Lebanon rejects calls to resettle Syrian refugees

Syrian civilians and militants who were evacuated from northeastern Lebanon gather near buses after crossing into the rebel-held area of Al-Saan in the central Hama province, in this August 3, 2017 photo. (AFP)
Updated 21 September 2017
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Lebanon rejects calls to resettle Syrian refugees

BEIRUT: Lebanon has rejected suggestions that refugees from the Syrian conflict could be permanently resettled there.
The Lebanese constitution said the country was “one for all Lebanese; and there will be no classification of people or land and there will be no settlements,” the parliamentary Speaker Nabih Berri said. “The Parliament has already rejected resettlement calls several times before,” and “amending the constitution is out of question.”
Lebanon currently hosts more than 1.5 million displaced Syrians and 450,000 Palestinian refugees, earning the gratitude of US President Donald Trump in his speech to the UN General Assembly in New York on Tuesday.
“We especially thank Jordan, Turkey and Lebanon for their role in hosting refugees from the Syrian conflict,” Trump said. But he continued: “We support recent agreements of the G-20 nations that will seek to host refugees as close to their home countries as possible. This is the safe, responsible and humanitarian approach.”
His remarks were viewed as suggesting that Syrian refugees could resettle permanently in Lebanon, but Lebanese Prime Minister Saad Hariri said: “No one is talking about resettlement in Lebanon; we have our constitution and our sovereignty.
“What was said at the United Nations represents a political idea and does not compel anyone to comply. There is no international resolution about this matter and there won’t be any binding resolution that would oblige us to naturalize Syrian refugees or others. There is no need for all this over-emphasis on the subject.”
Former Lebanese President Michel Sleiman called for “a plan to ensure the safe return of displaced Syrians to their country, especially now that the Syrian barrens are safe and calm.
“The Lebanese consensus is the strongest weapon for facing any fait accompli. This consensus must be upheld to ensure the safe return of Syrians to their homes.”
Lebanon’s Justice Minister Salim Jreissati said: “There will be no resettlement of any displaced person in Lebanon.” He called on “other countries to take the position that is appropriate to their sovereignty.”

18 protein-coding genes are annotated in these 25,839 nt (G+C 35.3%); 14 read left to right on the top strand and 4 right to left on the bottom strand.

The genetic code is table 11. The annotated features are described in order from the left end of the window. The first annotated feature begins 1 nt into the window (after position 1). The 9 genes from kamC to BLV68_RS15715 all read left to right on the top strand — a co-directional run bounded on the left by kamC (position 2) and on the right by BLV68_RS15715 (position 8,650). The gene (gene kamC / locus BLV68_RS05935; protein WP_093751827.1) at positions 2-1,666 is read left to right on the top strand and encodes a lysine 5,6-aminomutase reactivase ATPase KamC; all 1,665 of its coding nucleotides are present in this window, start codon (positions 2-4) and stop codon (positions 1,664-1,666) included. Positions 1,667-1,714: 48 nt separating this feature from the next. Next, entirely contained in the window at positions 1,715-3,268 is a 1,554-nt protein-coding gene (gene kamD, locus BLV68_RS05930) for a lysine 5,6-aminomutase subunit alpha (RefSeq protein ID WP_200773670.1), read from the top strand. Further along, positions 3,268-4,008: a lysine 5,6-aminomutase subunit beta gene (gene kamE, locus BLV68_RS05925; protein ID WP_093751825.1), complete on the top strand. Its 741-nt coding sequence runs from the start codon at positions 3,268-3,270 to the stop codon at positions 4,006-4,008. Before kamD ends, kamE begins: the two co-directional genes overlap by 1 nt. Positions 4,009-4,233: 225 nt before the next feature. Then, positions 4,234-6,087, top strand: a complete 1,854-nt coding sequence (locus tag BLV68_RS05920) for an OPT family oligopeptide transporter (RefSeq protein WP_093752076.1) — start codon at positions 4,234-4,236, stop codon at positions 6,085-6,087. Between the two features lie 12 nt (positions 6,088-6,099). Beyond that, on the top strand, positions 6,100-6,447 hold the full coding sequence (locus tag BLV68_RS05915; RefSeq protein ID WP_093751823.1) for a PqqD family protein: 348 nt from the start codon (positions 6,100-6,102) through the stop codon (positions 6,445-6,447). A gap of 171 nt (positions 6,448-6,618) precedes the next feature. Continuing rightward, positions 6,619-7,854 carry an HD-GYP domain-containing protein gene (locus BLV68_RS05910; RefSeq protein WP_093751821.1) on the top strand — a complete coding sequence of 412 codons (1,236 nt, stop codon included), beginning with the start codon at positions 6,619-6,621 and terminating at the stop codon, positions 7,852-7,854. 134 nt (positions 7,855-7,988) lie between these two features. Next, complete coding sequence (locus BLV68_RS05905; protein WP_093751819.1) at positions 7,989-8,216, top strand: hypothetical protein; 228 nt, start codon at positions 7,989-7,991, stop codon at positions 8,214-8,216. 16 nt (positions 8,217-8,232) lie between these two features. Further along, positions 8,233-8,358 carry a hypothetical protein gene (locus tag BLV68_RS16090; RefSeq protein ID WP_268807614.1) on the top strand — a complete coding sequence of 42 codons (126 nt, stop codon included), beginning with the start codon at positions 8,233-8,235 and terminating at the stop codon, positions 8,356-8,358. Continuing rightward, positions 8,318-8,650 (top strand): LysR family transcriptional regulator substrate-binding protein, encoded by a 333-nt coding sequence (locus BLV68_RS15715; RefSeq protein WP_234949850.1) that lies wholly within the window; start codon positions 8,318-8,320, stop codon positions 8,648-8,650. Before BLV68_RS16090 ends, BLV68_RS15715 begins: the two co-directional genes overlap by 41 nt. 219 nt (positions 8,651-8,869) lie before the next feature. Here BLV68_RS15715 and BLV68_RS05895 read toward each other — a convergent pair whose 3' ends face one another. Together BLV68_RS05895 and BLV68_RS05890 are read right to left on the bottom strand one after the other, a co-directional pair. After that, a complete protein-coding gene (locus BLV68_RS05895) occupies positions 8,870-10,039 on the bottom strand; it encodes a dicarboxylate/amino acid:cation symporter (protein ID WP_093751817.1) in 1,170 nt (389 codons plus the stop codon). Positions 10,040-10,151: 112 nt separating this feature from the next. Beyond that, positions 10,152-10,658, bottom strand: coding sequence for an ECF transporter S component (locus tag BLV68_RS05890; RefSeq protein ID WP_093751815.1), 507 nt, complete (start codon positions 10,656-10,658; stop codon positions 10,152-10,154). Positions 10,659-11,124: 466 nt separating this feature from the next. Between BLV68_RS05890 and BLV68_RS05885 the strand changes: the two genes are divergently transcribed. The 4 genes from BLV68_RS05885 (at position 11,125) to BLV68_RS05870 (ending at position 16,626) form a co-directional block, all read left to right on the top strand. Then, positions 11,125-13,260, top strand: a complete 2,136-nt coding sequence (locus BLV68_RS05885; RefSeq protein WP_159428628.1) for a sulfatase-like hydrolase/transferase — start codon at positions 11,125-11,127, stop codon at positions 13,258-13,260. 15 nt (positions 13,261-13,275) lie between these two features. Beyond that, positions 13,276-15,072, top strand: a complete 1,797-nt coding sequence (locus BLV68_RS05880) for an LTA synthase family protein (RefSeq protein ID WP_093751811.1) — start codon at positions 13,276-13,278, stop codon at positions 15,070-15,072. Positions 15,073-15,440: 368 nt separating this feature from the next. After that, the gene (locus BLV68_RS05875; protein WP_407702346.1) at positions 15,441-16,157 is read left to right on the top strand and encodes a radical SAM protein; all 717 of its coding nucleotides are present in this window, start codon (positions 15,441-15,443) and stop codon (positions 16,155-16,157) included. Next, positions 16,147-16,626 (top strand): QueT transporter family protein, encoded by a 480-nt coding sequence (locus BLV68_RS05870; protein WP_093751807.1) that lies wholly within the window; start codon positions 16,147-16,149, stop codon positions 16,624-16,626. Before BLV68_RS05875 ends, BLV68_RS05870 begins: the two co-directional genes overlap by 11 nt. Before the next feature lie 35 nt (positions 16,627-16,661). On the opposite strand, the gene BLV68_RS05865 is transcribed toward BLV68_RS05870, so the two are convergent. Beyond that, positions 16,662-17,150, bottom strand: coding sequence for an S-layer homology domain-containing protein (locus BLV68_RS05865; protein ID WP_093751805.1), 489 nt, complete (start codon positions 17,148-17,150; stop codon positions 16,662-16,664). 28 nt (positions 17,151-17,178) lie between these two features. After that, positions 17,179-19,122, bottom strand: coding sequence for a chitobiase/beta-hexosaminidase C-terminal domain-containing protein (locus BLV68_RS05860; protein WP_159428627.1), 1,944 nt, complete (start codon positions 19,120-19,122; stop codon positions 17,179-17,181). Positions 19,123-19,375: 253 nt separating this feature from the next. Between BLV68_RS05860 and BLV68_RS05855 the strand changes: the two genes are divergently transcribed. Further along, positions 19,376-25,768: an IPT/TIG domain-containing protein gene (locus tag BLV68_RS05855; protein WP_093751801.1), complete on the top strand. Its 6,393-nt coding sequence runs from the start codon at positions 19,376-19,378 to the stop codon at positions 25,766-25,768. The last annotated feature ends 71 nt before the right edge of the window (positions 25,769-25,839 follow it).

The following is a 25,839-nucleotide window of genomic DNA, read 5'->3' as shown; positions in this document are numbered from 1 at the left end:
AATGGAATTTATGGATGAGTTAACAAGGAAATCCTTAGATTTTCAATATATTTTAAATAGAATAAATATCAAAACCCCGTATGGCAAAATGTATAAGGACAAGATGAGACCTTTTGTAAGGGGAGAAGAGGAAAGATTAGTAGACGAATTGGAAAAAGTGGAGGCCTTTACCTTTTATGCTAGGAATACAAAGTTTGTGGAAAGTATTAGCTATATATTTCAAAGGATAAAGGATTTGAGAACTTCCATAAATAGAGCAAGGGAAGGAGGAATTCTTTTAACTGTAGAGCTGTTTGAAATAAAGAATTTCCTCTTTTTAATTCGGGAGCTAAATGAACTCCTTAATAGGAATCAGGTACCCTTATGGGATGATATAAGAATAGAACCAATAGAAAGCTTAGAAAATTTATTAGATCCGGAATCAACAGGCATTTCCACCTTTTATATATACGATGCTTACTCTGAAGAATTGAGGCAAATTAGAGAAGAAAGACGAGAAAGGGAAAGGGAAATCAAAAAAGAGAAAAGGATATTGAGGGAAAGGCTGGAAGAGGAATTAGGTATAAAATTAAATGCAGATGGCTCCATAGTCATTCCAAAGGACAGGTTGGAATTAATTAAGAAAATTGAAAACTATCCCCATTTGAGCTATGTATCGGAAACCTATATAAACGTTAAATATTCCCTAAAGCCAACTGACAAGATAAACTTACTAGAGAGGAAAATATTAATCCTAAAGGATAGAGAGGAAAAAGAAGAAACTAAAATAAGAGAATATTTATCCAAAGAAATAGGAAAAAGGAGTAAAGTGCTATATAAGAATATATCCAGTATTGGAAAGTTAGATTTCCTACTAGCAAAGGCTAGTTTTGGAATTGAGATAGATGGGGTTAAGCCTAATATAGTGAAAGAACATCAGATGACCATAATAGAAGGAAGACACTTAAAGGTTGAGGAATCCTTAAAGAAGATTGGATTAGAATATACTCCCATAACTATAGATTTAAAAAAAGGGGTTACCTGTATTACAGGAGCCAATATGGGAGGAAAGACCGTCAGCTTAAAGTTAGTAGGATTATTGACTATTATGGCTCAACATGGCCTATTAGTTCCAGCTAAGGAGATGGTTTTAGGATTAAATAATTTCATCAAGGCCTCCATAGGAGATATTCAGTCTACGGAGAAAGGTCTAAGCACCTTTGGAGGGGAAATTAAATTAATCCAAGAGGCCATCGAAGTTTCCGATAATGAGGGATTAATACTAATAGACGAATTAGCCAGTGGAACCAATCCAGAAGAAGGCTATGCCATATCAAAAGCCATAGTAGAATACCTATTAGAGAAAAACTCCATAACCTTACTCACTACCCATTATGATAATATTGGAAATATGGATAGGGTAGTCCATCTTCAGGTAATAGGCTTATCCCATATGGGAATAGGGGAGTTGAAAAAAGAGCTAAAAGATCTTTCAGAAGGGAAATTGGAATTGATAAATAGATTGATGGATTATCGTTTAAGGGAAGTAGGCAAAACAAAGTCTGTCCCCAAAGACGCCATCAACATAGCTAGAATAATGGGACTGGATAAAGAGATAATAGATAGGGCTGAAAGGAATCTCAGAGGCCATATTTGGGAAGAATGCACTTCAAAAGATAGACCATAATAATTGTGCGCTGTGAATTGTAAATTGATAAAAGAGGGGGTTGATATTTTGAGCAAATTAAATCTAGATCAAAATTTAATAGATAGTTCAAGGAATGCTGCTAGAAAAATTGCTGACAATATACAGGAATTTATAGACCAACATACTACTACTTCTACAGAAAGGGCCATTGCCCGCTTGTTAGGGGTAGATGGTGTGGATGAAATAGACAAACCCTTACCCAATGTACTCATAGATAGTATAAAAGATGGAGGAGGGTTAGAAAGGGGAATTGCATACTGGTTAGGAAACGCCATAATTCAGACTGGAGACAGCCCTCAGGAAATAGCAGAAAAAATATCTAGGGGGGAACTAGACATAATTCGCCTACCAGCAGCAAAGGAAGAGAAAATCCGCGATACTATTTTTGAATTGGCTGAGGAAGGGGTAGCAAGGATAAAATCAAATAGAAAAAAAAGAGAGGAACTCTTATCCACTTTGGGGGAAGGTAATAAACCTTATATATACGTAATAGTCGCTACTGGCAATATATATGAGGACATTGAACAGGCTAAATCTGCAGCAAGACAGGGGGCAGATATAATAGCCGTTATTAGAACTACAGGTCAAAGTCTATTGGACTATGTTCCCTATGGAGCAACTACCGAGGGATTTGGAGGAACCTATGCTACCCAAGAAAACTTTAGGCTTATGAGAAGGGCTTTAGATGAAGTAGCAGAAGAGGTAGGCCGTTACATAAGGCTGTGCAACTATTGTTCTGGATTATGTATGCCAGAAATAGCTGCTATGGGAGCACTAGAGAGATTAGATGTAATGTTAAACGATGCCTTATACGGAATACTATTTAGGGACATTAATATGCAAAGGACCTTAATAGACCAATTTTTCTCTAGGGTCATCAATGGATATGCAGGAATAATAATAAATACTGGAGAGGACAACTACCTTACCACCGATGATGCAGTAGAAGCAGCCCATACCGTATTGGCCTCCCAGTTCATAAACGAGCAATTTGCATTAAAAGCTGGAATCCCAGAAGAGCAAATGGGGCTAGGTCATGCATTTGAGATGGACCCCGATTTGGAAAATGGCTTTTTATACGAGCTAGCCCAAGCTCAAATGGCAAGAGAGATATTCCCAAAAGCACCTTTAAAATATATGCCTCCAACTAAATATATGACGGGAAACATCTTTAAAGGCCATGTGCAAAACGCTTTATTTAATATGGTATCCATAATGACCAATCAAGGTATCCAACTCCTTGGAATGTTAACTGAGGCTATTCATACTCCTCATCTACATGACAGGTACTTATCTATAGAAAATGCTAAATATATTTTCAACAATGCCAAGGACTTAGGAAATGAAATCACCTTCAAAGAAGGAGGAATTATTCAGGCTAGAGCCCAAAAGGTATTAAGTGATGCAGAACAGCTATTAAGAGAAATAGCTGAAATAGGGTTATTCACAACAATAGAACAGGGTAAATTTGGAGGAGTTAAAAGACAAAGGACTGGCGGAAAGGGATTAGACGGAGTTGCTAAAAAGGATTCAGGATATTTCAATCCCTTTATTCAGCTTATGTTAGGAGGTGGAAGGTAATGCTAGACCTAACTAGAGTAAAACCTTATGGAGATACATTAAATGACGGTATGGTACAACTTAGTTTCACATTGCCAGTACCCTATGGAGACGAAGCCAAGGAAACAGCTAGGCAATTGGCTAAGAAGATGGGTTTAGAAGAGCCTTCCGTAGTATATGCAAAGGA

Samir Al-Jisr, an MP from Al-Mustaqbal bloc, said: “Lebanon is involved in the solution for Syria and any new move will have repercussions on Lebanon; we should keep Lebanon as far as possible out of regional problems.
“There should be new solutions for displaced Syrians without burdening Lebanon on economic, social and political levels. Those who call for the normalization of relations between the Syrian and Lebanese governments in order to find a proper solution for the return of the displaced do not really want them to return to Syria.
“We cannot afford to send them to specific areas and exclude other areas due to demographic issues in Syria. The Lebanese government does not prevent anyone from returning to Syria; hundreds have already left Lebanon and returned to Syria.”


Khamenei appoints new chief commander for Iran's Islamic Revolutionary Guards Corps - state TV

Updated 23 min 18 sec ago
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Khamenei appoints new chief commander for Iran's Islamic Revolutionary Guards Corps - state TV

  • President Donald Trump on April 8 designated the Guards a terrorist organization
  • Channel announced appointment of Brig. Gen. Hossein Salami to the position

DUBAI: Iran’s top authority Supreme Leader Ayatollah Ali Khamenei has replaced the chief commander of the elite Revolutionary Guards, state TV reported on Sunday, days after the United States designated the group a foreign terrorist organization.
The TV station did not give a reason for the change when it announced the appointment of Brig. Gen. Hossein Salami to the position.
“The Supreme Leader has appointed Salami as the new commander-in-chief of the Guards, who will replace Mohammad Ali Jafari,” it said. Jafari had held the post since September 2007.
President Donald Trump on April 8 designated the Guards a terrorist organization, in an unprecedented step that drew Iranian condemnation and raised concerns about retaliatory attacks on US forces. The designation took effect on April 15.
The Revolutionary Guards Corps (IRGC) is in charge of Iran’s ballistic missile and nuclear programs. Tehran has warned that it has missiles with a range of up to 2,000 km (1,242 miles), putting Israel and US military bases in the region within reach.